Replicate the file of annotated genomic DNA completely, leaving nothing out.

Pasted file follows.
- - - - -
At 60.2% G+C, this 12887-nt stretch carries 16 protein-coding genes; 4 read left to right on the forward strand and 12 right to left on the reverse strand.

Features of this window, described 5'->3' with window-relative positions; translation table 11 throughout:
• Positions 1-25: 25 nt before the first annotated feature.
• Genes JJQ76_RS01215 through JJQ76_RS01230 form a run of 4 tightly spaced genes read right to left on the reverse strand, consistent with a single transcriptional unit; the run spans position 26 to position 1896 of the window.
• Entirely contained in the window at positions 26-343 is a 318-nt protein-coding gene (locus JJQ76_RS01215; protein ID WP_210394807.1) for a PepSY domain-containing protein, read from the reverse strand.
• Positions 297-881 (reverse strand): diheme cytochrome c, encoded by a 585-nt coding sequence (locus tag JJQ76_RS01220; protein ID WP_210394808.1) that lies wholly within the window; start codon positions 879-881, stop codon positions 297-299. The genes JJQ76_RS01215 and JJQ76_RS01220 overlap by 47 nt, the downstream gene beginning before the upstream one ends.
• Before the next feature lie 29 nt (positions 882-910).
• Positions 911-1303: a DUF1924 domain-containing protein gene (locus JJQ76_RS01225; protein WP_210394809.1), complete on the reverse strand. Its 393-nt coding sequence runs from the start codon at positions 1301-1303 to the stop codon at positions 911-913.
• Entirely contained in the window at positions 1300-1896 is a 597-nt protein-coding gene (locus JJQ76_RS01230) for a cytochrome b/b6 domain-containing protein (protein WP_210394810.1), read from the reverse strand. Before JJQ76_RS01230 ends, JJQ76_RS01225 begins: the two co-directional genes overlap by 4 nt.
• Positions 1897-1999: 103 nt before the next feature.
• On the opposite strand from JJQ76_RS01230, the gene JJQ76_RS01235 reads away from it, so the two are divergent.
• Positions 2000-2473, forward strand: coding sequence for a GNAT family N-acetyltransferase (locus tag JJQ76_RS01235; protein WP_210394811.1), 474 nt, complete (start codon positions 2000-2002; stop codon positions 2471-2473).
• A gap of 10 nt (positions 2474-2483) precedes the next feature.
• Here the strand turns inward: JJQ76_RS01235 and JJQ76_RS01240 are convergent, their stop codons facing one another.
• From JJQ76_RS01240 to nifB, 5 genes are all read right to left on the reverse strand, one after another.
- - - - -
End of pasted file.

At 60.2% G+C, this 12887-nt stretch carries 16 protein-coding genes; 4 read left to right on the forward strand and 12 right to left on the reverse strand.

Features of this window, described 5'->3' with window-relative positions; translation table 11 throughout:
• Positions 1-25: 25 nt before the first annotated feature.
• Genes JJQ76_RS01215 through JJQ76_RS01230 form a run of 4 tightly spaced genes read right to left on the reverse strand, consistent with a single transcriptional unit; the run spans position 26 to position 1896 of the window.
• Entirely contained in the window at positions 26-343 is a 318-nt protein-coding gene (locus JJQ76_RS01215; protein ID WP_210394807.1) for a PepSY domain-containing protein, read from the reverse strand.
• Positions 297-881 (reverse strand): diheme cytochrome c, encoded by a 585-nt coding sequence (locus tag JJQ76_RS01220; protein ID WP_210394808.1) that lies wholly within the window; start codon positions 879-881, stop codon positions 297-299. The genes JJQ76_RS01215 and JJQ76_RS01220 overlap by 47 nt, the downstream gene beginning before the upstream one ends.
• Before the next feature lie 29 nt (positions 882-910).
• Positions 911-1303: a DUF1924 domain-containing protein gene (locus JJQ76_RS01225; protein WP_210394809.1), complete on the reverse strand. Its 393-nt coding sequence runs from the start codon at positions 1301-1303 to the stop codon at positions 911-913.
• Entirely contained in the window at positions 1300-1896 is a 597-nt protein-coding gene (locus JJQ76_RS01230) for a cytochrome b/b6 domain-containing protein (protein WP_210394810.1), read from the reverse strand. Before JJQ76_RS01230 ends, JJQ76_RS01225 begins: the two co-directional genes overlap by 4 nt.
• Positions 1897-1999: 103 nt before the next feature.
• On the opposite strand from JJQ76_RS01230, the gene JJQ76_RS01235 reads away from it, so the two are divergent.
• Positions 2000-2473, forward strand: coding sequence for a GNAT family N-acetyltransferase (locus tag JJQ76_RS01235; protein WP_210394811.1), 474 nt, complete (start codon positions 2000-2002; stop codon positions 2471-2473).
• A gap of 10 nt (positions 2474-2483) precedes the next feature.
• Here the strand turns inward: JJQ76_RS01235 and JJQ76_RS01240 are convergent, their stop codons facing one another.
• From JJQ76_RS01240 to nifB, 5 genes are all read right to left on the reverse strand, one after another.